Home LifestyleGardening In my Lowton garden: Tasks for March
Working in the garden digging and weeding

In my Lowton garden: Tasks for March

by Editor

After an exceptionally wet February here in Lowton and Golborne (and right across the UK!) the chances are you haven’t enjoyed much gardening time lately.

In fact, you may not have had a chance to do ANY of the jobs we suggested for February – and who can blame you! With the rain and hail stones battering down and the wind howling, the best place to be has been wrapped up warm in the house, maybe dreaming of sunnier days ahead.

Now, as we enter March, let’s be optimistic that those days may arrive soon!

Pieris Forest Flame in flower

Pieris Forest Flame

On the bright side, even without you tending to them, hopefully your spring bulbs are starting to come into their own now – we’ve had some lovely irises (fading already, sadly) and the daffodils are jut beginning  to bloom. The wallflowers we have in containers are looking great, our Pieris Forest Flame (above)  is looking spectacular and my personal favourite shrub Viburnum tinus (below) is in flower.

Viburnum Tinus

Viburnum Tinus

Elsewhere, there are signs of what’s to come. There is new growth on the roses, buds a plenty on the cherry blossom trees and the straight green shoots of the alliums are getting ever taller.

So – assuming the weather is a little kinder this month, here are some ideas for tasks to do in the garden this March.

Guard against the return of the pests!

Slug in the garden

Watch out, as this month one of the gardener’s least favourite friends, those dreaded slugs, could be back on the scene. Watch out for damage to spring shoots and choose your favourite slug barrier method to protect them. Nematodes are an option but the soil needs to be warm enough first. Choose a method that’s kind to the environment and other, friendlier garden visitors before you choose slug pellets if you can. In our garden, we love a beer trap (they’re gross, but effective) and there are some other great ideas here.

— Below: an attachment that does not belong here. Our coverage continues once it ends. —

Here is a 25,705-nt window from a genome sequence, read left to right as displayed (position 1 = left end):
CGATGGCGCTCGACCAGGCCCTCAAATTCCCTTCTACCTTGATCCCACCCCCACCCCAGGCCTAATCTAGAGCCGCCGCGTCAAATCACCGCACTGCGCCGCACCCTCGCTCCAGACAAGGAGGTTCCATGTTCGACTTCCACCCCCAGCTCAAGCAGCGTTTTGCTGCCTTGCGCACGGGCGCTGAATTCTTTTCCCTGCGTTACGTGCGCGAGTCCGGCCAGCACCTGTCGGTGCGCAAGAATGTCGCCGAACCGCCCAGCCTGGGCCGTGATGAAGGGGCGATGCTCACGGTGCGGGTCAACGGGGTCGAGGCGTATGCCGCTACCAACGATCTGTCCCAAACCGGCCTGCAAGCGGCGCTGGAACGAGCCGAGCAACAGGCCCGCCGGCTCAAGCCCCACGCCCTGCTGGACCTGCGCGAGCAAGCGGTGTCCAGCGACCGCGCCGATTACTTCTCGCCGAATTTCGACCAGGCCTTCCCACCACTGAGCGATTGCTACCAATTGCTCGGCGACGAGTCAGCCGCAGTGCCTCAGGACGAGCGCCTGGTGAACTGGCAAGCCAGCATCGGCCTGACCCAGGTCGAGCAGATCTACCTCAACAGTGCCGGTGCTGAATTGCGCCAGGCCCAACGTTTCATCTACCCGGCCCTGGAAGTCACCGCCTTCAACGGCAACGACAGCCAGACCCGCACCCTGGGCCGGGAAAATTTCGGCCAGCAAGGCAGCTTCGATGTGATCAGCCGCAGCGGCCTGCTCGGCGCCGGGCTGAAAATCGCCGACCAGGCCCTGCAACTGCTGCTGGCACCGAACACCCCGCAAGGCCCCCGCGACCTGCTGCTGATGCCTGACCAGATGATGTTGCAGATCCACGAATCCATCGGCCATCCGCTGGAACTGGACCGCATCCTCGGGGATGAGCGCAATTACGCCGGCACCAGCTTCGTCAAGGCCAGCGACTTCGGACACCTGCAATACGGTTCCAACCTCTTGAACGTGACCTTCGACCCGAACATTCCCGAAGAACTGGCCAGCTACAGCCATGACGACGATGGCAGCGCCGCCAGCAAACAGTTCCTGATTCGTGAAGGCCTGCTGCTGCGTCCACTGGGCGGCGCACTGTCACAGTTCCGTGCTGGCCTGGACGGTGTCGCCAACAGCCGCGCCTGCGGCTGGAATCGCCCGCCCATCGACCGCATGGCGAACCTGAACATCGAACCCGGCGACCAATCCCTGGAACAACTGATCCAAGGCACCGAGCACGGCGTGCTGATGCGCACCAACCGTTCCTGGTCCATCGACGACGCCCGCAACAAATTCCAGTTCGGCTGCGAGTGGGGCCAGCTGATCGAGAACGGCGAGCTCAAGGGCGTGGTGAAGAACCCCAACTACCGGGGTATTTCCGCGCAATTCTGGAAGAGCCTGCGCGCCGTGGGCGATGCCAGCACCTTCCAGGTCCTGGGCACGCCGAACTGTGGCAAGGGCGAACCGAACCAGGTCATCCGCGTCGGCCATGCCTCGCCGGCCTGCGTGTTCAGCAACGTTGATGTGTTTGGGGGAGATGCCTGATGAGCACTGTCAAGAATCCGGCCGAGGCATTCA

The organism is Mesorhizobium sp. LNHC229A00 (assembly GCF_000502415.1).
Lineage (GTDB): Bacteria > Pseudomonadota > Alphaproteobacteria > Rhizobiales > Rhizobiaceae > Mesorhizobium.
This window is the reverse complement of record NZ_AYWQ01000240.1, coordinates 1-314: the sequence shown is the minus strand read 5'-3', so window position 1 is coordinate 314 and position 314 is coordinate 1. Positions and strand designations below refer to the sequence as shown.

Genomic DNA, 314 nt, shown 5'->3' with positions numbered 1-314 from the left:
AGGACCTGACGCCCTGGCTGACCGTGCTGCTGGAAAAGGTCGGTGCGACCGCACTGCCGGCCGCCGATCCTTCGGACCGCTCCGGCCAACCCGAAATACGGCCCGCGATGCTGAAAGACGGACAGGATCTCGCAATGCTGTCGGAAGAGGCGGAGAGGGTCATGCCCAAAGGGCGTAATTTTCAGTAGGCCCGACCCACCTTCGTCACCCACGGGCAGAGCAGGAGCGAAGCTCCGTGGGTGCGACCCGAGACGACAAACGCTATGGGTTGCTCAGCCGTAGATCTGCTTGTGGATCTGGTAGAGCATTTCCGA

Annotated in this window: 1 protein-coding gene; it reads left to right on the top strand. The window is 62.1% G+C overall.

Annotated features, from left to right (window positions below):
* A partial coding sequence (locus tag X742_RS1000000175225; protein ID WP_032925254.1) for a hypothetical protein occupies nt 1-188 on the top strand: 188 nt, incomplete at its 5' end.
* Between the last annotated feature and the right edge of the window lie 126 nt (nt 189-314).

If it dries up a bit – it may be time for the first grass cut of the season

gardener mows lawn in garden

You may be able to do your first lawn mow of the season this month – if the ground dries up a little bit, that is. for the first cut, keep the blades high. Don’t want to do it yourself? Why not ask one of the gardeners listed in our Local Directory to take the strain? We use Andy from AA Garden Services and he is great. Coming home every fortnight to a beautifully cut lawn with no mess to clear up is worth every penny in my book! It’s also a good idea to tidy up lawn edges which can really smarten up the overall appearance of your borders.

Get out those trowels 

weeding in the garden

After a few months off, it’s time to resume a spot of weeding. A good tidy up can be quite therapeutic and the results look great!

Plant some summer bulbs

Yellow lily flower in full bloom

Plant lily bulbs now for easy summer flowers.

With lots of tempting bulbs in the shops now, why not think about summer colour and get those bulbs in the ground now?

Get a start on the veg patch

Onions freshly picked from the garden
If you are growing your own veg, March is a good time to plant shallots, onions and potatoes. There’s some good advice on the RHS website on how to do this if you haven’t before.

Give your plants a good feed to set them up for the season

compost soil held in hands
If you have ericaceous shrubs, such as azaleas, camellias, pierus or rhododendrons, now is a good time to give them a good feed with some eircaceous fertliser. Similarly, its a good idea to add new compost or well-rotted manure to your flower beds and containers. You can also work in some general purpose fertiliser to give them even more of a boost.

Keep your Hellebores looking fantastic for longer

Hellebore Christmas Rose

If you are the proud owner of some beautiful hellebores, don’t forget to keep cutting the old leaves off to really show off the blooms – it protects the plants from foliar diseases as well. Similarly, if you have winter pansies or primroses, keep dead-heading as they fade to get even more blooms.

In need of some help in your garden?

Check out the local gardening companies we have listed in our Lowton and Golborne Directory if you need help in the garden – from mowing the lawn to total landscaping projects.

About the author:

My name is Gemma. I’m the editor of Lowton & Golborne News and a very keen but amateur gardener. I mainly enjoy growing flowers in my small garden in Lowton. You can follow my garden on Instagram @gandtgarden.

1 comment

Ann Talbot March 13, 2020 - 1:13 am

Really good advice given especially as you are sonlocal

Comments are closed.